Democrats put the federal funding of abortion above working to prop up Obamacare. We can be sure that the republicans will make “hay” of this when the election season hits.
Even noted pro baby killing supporter, Susan Collins, backs reinstating the Hyde Amendment in any package that would address insurance company premiums. The Hyde amendment stops the federal government from providing any funding for abortions other than in cases where the life of the mother is at risk, or in cases of rape or incest.
Patty Murray of Washington State and the rest of her democrat caucus in the Senate are steadfastly against any language that restricts abortion, claiming that the toothless language that Bart Stupak “forced” into the Obamacare legislation (the Affordable Care Act) is enough.
Just seven months after Sens. Patty Murray (D-Wash.) and Lamar Alexander (R-Tenn.) heralded the beginning of a new bipartisan era on health care following the collapse of Obamacare repeal efforts, their lofty ambitions ended in much the same way as every Obamacare-related negotiation over the last eight years — with claims of betrayal, warnings of political fallout and no progress toward bridging the deep divide over the nation’s health care system. When Congress put its finishing touches on a $1.3 trillion spending bill late last week, there was one glaring omission: a proposal to head off huge premium spikes just before the November midterm elections.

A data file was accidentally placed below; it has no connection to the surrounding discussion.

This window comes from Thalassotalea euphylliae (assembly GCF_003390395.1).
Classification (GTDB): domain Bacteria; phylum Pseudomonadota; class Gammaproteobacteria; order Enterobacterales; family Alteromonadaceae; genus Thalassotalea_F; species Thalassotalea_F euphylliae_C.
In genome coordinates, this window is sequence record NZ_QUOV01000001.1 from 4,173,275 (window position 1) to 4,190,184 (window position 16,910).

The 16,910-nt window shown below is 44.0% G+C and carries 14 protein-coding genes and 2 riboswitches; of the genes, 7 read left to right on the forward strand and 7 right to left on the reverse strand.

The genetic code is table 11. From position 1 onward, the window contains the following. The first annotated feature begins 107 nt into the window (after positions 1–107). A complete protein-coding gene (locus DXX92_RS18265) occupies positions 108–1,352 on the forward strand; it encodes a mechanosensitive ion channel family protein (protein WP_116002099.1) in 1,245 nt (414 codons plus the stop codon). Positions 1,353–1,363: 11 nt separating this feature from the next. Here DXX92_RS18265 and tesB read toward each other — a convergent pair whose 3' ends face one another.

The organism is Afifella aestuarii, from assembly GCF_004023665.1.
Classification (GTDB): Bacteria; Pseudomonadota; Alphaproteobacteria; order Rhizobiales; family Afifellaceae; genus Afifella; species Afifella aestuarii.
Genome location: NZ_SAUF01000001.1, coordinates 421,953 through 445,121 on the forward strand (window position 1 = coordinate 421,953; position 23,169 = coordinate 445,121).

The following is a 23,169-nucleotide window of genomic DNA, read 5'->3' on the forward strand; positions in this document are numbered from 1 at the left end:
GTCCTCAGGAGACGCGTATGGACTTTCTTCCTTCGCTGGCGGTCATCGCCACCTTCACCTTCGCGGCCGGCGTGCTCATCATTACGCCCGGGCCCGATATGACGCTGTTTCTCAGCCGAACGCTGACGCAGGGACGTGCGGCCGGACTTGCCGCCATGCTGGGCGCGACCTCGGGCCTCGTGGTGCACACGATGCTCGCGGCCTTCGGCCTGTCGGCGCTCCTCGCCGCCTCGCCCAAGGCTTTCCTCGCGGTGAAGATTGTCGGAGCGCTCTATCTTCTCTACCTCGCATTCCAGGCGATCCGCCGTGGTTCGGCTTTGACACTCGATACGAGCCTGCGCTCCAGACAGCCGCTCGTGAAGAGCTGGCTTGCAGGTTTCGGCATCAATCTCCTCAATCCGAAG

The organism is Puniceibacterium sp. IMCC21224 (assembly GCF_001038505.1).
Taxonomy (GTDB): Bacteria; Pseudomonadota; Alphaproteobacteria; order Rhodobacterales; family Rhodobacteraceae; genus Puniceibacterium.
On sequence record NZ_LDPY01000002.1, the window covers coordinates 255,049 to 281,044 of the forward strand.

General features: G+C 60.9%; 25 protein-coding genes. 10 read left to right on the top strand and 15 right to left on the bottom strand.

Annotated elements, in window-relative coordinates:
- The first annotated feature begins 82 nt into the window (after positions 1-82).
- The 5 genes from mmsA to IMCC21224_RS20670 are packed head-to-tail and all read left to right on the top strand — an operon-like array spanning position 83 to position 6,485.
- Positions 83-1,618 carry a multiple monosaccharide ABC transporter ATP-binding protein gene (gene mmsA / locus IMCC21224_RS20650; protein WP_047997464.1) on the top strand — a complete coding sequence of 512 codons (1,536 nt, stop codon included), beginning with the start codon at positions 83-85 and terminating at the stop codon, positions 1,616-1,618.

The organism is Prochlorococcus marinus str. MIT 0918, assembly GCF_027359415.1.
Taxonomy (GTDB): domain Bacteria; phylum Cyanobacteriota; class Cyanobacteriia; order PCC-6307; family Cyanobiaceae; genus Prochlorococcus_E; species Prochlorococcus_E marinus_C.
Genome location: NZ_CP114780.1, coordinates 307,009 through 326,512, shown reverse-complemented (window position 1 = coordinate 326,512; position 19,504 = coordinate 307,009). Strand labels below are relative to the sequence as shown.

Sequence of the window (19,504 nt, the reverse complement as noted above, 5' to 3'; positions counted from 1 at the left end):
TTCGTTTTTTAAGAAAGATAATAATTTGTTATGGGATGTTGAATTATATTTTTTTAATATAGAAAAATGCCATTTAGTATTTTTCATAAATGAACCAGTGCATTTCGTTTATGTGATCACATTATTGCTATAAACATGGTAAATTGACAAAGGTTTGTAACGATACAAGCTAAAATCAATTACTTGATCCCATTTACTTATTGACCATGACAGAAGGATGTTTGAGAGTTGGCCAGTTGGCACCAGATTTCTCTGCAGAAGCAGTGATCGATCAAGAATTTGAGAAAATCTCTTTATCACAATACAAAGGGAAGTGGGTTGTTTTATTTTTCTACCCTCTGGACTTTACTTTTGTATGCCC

“I’m no magician,” Alexander said in a fiery floor speech Thursday, after Murray blocked a final effort to include a last-ditch partisan proposal in the spending package. “I greatly respect the senator from Washington and enjoy working with her, but on this issue, I think we’ve reached an impasse.”
The unraveling of the senators’ health care partnership, which culminated in an increasingly bitter dispute over abortion policy, effectively ended Congress’ last best chance of shoring up Obamacare this year, while doubling as a fresh sign of just how far apart the two parties remain on health care.
The two senators, Alexander and Murray, have a history of bipartisan legislation that ended up giving the federal government far larger authority than it should have. If you don’t like “No Child Left Behind,” you have these two to thank for coming up with that legislation.
Many senators thought the long history of bipartisan dealmaking between Alexander and Murray, who lead the Senate HELP Committee, would result in the first-ever bipartisan Obamacare deal eight years after it passed with only Democratic votes. They had previously rewritten the No Child Left Behind education bill and the 21st Century Cures Act speeding drug and medical device approvals — two big accomplishments in a Congress that struggles to agree on much of anything.
The Democrat party’s love for baby killing abortions kills the bipartisan effort to throw billions at the insurance companies, along with the more conservative House of Representatives balking at the effort by the liberal, big government Senate to prop up the democrat’s biggest legislative albatross:
In truth, Murray and Alexander came closer than ever before to striking a good-faith deal aimed at stabilizing the health law — only to watch it collapse over peripheral policy disagreements and broader political calculations.